Hate is like drinking poison and hoping the other man dies.
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  19. #19
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    Here's the dope on the Lee FCD for STRAIGTHT-WALLED PISTOL CARTRIDGES, the rifle FCD is a different animal altogether, and a great product for cast shooters.

    First, the pistol FCD has a carbide sizer ring in the base which is exactly the same size as the one in the sizer die. Usually the cast boolit expands the case more than the sized diameter because it is slightly oversized compared to jacketed stuff. When you run your cast boolit cartridge through the FCD, the ring swages BRASS AND BOOLIT together until the OD of the case is the same as it was before seating. The result is your .452" boolit is now .450", as an example.

    For .45 ACP and 9mm, all the crimp you need is just to straighten out the bellmouth, NO MORE.

    The difference between the automatics and the revolvers with regard to crimp is the inertial forces on the cartridges NOT being fired during a recoil event. With revolvers, static inertia of the unfired boolits during recoil will cause them to pull out of an under-crimped or insufficiently-tensioned case. That's why revolver designs have a dedicated crimp groove for the most part. Automatics, on the other hand, generally try to force the boolits DEEPER in the case under recoil, because the boolits encounter the front of the magazine under recoil and the static inertia of the CASE tends to drive the case down around the boolit. So, no crimp at all is necessary with the autos except to close the bellmouth enough so they will chamber.

    What IS important about loading for the autos is that the expander actually EXPAND the case down just past where the boolit base will be seated, thus creating a little ledge inside the case. Just the right amount of expansion is important, too much and there won't be enough case tension, too little and the boolit will be swaged undersized when seated in the case. This latter is a chronic issue with tough, high-pressure cases like the 9mm and the .40, not so much with the old .45 ACP. This ledge left from a correctly sized expander spud will prevent the boolit from going deeper under recoil, raising pressures when it's chambered and fired, and causing a Kaboom. I've had it happen, not good.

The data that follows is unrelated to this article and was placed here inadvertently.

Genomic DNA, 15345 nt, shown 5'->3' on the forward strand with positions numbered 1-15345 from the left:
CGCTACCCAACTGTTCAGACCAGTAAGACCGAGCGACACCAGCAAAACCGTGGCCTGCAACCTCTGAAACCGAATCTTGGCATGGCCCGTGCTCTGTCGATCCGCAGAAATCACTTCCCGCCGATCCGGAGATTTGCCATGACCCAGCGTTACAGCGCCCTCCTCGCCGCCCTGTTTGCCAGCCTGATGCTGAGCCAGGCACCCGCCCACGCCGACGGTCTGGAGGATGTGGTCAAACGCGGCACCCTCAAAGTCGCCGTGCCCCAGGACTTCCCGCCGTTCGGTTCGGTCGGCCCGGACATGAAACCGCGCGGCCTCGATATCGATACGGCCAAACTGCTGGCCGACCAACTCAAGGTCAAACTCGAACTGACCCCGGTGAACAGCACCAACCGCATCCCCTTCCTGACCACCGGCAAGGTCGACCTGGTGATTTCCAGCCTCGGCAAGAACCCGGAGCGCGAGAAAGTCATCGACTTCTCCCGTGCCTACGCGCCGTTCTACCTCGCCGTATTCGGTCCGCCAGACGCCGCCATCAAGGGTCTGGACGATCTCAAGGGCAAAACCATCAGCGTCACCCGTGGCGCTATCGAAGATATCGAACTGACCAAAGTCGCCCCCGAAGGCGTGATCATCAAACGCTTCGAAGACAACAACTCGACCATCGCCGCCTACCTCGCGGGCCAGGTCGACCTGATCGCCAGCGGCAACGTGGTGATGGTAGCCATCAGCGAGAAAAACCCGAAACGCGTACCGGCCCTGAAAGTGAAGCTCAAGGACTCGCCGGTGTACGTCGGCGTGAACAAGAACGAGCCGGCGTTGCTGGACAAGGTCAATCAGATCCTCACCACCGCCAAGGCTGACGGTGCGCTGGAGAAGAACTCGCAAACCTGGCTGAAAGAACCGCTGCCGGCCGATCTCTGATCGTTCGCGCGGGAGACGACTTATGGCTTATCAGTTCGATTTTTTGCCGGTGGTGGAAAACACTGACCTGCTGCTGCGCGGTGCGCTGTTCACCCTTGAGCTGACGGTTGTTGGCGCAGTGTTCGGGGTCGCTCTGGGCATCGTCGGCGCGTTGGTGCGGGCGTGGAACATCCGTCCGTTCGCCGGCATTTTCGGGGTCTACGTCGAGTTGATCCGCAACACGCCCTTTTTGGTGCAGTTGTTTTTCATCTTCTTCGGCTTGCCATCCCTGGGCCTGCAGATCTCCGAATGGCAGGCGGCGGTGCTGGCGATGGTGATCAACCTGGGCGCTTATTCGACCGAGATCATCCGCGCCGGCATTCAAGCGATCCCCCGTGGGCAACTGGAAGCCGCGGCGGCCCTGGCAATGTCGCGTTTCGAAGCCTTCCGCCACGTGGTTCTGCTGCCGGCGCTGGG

GW, I agree fully! If you're trimming you .45 ACP brass, you REALLY have too much time on your hands! I've NEVER seen a .45 ACP case that wouldn't chamber due to being too long, and I've fired some dozens of times.

    Gear
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  20. #20
    Boolit Master
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    I used to trim them to 0.888 when I first started to load and only had pickup brass. The shortest ones were 0.888 so I trimmed them all to that. Then I bought 500 new cases and found none of them were Saami length, not even close. I let all the 0.888 cases lay at the range and havn't trimmed another one since.

    Bob
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Abbreviations used in Reloading

BP Bronze Point IMR Improved Military Rifle PTD Pointed
BR Bench Rest M Magnum RN Round Nose
BT Boat Tail PL Power-Lokt SP Soft Point
C Compressed Charge PR Primer SPCL Soft Point "Core-Lokt"
HP Hollow Point PSPCL Pointed Soft Point "Core Lokt" C.O.L. Cartridge Overall Length
PSP Pointed Soft Point Spz Spitzer Point SBT Spitzer Boat Tail
LRN Lead Round Nose LWC Lead Wad Cutter LSWC Lead Semi Wad Cutter
GC Gas Check